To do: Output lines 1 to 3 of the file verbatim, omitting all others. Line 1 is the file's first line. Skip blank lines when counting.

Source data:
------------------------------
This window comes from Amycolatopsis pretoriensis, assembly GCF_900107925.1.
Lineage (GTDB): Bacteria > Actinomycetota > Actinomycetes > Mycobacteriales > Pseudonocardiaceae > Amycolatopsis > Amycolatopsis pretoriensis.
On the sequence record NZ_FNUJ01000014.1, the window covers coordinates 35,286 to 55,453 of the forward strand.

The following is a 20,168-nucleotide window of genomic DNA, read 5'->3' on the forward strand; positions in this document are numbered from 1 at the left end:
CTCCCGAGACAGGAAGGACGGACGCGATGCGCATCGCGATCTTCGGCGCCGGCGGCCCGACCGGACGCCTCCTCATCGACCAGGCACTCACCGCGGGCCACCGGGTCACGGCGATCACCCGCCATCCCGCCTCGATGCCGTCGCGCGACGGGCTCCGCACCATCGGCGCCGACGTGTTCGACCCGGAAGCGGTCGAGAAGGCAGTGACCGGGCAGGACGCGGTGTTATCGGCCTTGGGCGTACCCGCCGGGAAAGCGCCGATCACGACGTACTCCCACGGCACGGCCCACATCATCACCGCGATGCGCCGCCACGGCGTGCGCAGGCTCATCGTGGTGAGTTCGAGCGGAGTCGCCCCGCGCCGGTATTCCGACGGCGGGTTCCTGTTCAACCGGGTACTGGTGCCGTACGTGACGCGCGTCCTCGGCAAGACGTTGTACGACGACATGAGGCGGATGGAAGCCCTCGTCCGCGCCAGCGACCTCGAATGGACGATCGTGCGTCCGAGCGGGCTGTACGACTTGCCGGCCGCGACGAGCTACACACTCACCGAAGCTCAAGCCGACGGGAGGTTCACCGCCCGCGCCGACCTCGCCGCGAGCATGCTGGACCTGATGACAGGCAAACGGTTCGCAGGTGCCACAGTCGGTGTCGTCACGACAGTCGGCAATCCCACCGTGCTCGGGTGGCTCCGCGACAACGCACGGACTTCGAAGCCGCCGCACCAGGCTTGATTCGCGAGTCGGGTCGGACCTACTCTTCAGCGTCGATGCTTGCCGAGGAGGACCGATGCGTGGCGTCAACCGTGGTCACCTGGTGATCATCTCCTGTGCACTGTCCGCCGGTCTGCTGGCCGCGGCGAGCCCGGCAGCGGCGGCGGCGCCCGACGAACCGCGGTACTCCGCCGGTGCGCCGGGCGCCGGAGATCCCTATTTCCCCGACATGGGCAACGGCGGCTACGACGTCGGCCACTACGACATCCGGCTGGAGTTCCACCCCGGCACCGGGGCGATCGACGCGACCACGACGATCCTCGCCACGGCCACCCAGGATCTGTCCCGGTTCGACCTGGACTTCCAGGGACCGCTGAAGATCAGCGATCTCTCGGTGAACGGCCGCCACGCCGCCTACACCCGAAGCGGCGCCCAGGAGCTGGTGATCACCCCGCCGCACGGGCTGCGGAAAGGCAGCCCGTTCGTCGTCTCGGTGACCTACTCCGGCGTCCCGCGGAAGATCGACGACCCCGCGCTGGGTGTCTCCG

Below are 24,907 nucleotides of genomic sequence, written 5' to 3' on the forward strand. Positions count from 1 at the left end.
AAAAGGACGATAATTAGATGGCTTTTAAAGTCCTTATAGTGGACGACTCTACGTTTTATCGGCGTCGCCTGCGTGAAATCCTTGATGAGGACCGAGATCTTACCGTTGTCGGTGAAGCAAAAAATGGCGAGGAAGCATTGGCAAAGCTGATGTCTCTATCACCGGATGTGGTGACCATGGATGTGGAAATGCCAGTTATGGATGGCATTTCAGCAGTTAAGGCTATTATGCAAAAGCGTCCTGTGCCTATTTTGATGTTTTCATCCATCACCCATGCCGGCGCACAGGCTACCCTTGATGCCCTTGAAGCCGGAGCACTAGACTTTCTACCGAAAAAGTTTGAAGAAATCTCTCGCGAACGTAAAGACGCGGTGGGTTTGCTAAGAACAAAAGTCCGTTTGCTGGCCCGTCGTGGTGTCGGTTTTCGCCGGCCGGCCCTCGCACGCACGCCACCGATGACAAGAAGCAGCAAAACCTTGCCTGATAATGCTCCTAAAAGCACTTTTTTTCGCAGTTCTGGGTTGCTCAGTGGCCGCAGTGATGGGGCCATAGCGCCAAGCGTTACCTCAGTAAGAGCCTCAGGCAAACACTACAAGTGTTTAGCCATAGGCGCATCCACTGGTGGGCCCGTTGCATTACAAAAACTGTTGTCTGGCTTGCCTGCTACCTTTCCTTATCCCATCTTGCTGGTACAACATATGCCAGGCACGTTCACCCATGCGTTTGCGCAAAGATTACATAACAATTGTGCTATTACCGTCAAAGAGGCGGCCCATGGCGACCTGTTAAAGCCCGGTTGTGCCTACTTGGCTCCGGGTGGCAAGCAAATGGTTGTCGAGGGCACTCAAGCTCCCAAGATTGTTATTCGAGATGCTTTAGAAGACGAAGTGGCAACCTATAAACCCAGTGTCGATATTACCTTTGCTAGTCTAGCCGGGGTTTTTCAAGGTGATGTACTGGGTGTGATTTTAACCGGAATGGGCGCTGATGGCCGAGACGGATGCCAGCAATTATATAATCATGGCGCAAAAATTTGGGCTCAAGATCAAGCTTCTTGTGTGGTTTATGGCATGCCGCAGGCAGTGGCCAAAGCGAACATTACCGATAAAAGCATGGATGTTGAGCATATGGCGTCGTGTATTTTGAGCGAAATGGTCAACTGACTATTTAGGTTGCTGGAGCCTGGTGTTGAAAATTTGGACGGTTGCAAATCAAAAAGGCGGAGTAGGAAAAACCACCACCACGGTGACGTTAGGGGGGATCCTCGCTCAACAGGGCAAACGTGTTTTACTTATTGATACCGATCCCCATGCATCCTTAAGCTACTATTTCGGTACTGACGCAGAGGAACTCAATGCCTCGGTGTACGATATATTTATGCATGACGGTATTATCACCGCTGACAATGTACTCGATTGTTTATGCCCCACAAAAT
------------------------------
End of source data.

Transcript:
This window comes from Amycolatopsis pretoriensis, assembly GCF_900107925.1.
Lineage (GTDB): Bacteria > Actinomycetota > Actinomycetes > Mycobacteriales > Pseudonocardiaceae > Amycolatopsis > Amycolatopsis pretoriensis.
On the sequence record NZ_FNUJ01000014.1, the window covers coordinates 35,286 to 55,453 of the forward strand.